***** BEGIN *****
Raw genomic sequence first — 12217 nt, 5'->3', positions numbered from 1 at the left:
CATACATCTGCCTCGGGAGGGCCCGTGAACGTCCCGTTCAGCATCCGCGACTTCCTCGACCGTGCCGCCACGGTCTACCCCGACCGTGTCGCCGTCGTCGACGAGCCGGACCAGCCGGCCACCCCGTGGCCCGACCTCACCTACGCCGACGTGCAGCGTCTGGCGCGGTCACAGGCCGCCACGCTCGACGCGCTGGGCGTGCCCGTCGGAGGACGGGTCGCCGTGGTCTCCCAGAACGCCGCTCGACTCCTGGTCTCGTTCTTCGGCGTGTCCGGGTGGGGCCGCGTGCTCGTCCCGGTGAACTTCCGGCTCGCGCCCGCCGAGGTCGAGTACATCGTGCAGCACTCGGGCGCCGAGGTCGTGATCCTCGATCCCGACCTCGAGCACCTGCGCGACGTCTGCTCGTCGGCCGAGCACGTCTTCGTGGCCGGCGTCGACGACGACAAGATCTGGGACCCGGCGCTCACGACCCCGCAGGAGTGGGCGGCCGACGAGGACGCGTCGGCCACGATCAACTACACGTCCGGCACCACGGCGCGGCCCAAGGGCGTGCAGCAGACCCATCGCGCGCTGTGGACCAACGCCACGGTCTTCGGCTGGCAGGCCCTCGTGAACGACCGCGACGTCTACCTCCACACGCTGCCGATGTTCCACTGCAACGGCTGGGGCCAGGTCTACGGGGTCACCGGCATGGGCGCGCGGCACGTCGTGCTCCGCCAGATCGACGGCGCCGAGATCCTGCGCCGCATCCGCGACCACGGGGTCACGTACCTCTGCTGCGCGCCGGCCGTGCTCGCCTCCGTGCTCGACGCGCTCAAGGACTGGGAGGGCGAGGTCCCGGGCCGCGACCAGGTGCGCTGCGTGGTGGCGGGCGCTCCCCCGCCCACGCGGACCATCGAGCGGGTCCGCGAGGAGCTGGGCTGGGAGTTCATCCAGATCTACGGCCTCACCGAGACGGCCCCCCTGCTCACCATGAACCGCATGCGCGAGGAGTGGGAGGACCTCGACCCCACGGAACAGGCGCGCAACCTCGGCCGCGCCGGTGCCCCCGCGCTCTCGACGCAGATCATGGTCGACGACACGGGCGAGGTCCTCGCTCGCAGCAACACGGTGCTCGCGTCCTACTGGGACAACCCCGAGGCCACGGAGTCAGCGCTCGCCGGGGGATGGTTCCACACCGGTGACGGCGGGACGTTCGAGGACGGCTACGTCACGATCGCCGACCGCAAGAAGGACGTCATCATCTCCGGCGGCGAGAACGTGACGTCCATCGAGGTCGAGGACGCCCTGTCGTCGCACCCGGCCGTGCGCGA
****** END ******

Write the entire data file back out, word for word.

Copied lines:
Raw genomic sequence first — 12217 nt, 5'->3', positions numbered from 1 at the left:
CATACATCTGCCTCGGGAGGGCCCGTGAACGTCCCGTTCAGCATCCGCGACTTCCTCGACCGTGCCGCCACGGTCTACCCCGACCGTGTCGCCGTCGTCGACGAGCCGGACCAGCCGGCCACCCCGTGGCCCGACCTCACCTACGCCGACGTGCAGCGTCTGGCGCGGTCACAGGCCGCCACGCTCGACGCGCTGGGCGTGCCCGTCGGAGGACGGGTCGCCGTGGTCTCCCAGAACGCCGCTCGACTCCTGGTCTCGTTCTTCGGCGTGTCCGGGTGGGGCCGCGTGCTCGTCCCGGTGAACTTCCGGCTCGCGCCCGCCGAGGTCGAGTACATCGTGCAGCACTCGGGCGCCGAGGTCGTGATCCTCGATCCCGACCTCGAGCACCTGCGCGACGTCTGCTCGTCGGCCGAGCACGTCTTCGTGGCCGGCGTCGACGACGACAAGATCTGGGACCCGGCGCTCACGACCCCGCAGGAGTGGGCGGCCGACGAGGACGCGTCGGCCACGATCAACTACACGTCCGGCACCACGGCGCGGCCCAAGGGCGTGCAGCAGACCCATCGCGCGCTGTGGACCAACGCCACGGTCTTCGGCTGGCAGGCCCTCGTGAACGACCGCGACGTCTACCTCCACACGCTGCCGATGTTCCACTGCAACGGCTGGGGCCAGGTCTACGGGGTCACCGGCATGGGCGCGCGGCACGTCGTGCTCCGCCAGATCGACGGCGCCGAGATCCTGCGCCGCATCCGCGACCACGGGGTCACGTACCTCTGCTGCGCGCCGGCCGTGCTCGCCTCCGTGCTCGACGCGCTCAAGGACTGGGAGGGCGAGGTCCCGGGCCGCGACCAGGTGCGCTGCGTGGTGGCGGGCGCTCCCCCGCCCACGCGGACCATCGAGCGGGTCCGCGAGGAGCTGGGCTGGGAGTTCATCCAGATCTACGGCCTCACCGAGACGGCCCCCCTGCTCACCATGAACCGCATGCGCGAGGAGTGGGAGGACCTCGACCCCACGGAACAGGCGCGCAACCTCGGCCGCGCCGGTGCCCCCGCGCTCTCGACGCAGATCATGGTCGACGACACGGGCGAGGTCCTCGCTCGCAGCAACACGGTGCTCGCGTCCTACTGGGACAACCCCGAGGCCACGGAGTCAGCGCTCGCCGGGGGATGGTTCCACACCGGTGACGGCGGGACGTTCGAGGACGGCTACGTCACGATCGCCGACCGCAAGAAGGACGTCATCATCTCCGGCGGCGAGAACGTGACGTCCATCGAGGTCGAGGACGCCCTGTCGTCGCACCCGGCCGTGCGCGA